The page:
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The Daily Dispatch: December 23, 1862., [Electronic resource], Highly Important from the
Retribution. There can be no doubt that Burnside promises his army the pillage of Fredericksburg as an inducement to the assault. A variety of circumstances prove this fact. A gentleman whose house had been occupied, and was undergoing the process of rifling, asked a general officer, whom be believes to have been General Sumner, to protect his property. He was asked if he was a Union man, and upon his replying in the negative, he was told that he would, in that case, receive no protecti
y habits in which the Yankee soldiers have been encouraged by their officers to indulge, ever since the commencement of this war while they have not the slightest effect upon the general result, are to the last degree destructive of discipline.
Burnside's army is at this moment little more than a mob of thieves and outlaws, if all we hear of them be true.
The battle of the 13th took out of them all of discipline that the pillage of the town had left.
It seems to be in the way of Providence th
The Daily Dispatch: December 24, 1862., [Electronic resource], From
From Fredericksburg. The passengers who arrived in the city yesterday afternoon by the Fredericksburg train, bring us no later information with reference to the condition of affairs above. It is stated that all is quiet, and the fact that a bloody battle has recently been fought, is scarcely realized. Our troops are said to be in the best possible spirits, and ready for any emergency; though they do not contemplate another collision with the forces of Burnside very shortly.
The Daily Dispatch: December 24, 1862., [Electronic resource], Another haul upon the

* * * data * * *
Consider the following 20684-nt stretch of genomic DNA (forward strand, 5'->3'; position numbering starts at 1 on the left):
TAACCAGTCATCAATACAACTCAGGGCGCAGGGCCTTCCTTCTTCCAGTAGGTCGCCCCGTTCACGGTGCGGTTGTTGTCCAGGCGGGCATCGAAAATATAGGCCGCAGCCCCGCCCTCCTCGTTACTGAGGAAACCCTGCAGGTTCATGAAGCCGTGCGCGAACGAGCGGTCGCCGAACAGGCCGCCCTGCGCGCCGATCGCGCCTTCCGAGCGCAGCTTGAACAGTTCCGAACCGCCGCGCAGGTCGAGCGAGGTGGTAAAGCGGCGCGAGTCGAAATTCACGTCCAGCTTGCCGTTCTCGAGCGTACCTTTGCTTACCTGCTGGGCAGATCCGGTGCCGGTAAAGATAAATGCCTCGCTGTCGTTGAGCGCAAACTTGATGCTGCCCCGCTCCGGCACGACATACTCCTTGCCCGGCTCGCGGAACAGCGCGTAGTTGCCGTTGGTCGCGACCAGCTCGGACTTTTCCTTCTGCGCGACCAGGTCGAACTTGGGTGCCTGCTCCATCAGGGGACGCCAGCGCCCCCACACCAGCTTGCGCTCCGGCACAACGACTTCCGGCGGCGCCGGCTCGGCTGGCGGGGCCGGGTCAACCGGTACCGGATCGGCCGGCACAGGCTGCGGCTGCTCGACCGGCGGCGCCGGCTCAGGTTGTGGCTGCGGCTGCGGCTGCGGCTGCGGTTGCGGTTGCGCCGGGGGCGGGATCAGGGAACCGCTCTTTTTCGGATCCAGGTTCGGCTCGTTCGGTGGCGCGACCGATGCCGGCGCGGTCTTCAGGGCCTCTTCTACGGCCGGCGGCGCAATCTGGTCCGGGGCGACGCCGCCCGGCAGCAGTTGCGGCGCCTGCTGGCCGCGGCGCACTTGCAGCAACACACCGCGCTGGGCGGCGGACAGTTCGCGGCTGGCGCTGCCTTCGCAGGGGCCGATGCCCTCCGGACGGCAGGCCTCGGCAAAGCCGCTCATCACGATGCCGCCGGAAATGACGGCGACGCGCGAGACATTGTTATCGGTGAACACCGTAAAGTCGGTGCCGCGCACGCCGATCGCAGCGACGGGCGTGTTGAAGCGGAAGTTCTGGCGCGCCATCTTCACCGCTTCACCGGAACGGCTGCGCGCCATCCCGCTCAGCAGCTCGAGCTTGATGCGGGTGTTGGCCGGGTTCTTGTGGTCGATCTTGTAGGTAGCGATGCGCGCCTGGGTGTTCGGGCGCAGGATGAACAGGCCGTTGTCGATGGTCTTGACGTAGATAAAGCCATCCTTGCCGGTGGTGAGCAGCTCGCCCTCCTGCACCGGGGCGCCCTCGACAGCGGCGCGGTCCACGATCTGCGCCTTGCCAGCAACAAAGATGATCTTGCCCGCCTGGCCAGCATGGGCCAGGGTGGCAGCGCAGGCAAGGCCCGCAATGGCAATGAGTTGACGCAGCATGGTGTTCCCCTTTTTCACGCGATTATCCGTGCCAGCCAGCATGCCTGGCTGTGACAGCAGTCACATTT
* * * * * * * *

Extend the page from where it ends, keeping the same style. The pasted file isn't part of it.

Another haul upon the Yankees. On Saturday morning last a detachment of the cavalry of Gen. Wade Hampton under the command of the General in person, made a rich haul on a Yankee train in the neighborhood of Occoquan. They captured a train of wagons, twenty seven in number, laden with the choicest articles for the gay Christmas season. Many of the articles captured were Isbelled "Christmas presents for Gen. Burnside," and consisted of fine brandies, cigars, and wines, and indeed everything calculated to elevate the fallen spirits of the Yankee chieftain. Besides these there was a good supply of sutter's stores, embracing boots and shoes, gauntlets, and nearly every other article necessary for the comfort of man during the cold season. In addition, one hundred and seventy Yankees who were guarding the train were made prisoners, and arrived in this city yesterday. The also captured the notorious John C. Underwood, who has been acting as a pilot for the Yankees since the wa
The Daily Dispatch: December 24, 1862., [Electronic resource], Latest from the
The Daily Dispatch: January 12, 1863., [Electronic resource],
Eastern North Carolina
The Daily Dispatch: January 12, 1863., [Electronic resource], A Negro soldier Scot. (search)
The Daily Dispatch: January 22, 1863., [Electronic resource], Late Northern, News. (search)
The Daily Dispatch: August 6, 1863., [Electronic resource], Later from the
The Daily Dispatch: August 6, 1863., [Electronic resource], Morality and Might the Old World and the
From the Southwest. Morton, Miss, Aug. 4. --Twenty-two transports, laden with troops, have passed Natchez., going down, up to Friday. A number of Banks's and Burnside's regiments have been mustered out, their terms of service having expired. Transports loaded with negroes are sent up daily to Island No.10, where a camp for the instruction of the blacks in the manual of arms has been established. East and West Louisiana have been stripped to form negro regiments. Rumor says Sherman is furloughing one out of every company, and they leave daily for home. Pillaging parties are sent out daily from the garrisons at Natchez and New Carthage, who strip the country of provisions and commit every species of vandalism. The weather is extremely warm — thermometer 92 degrees.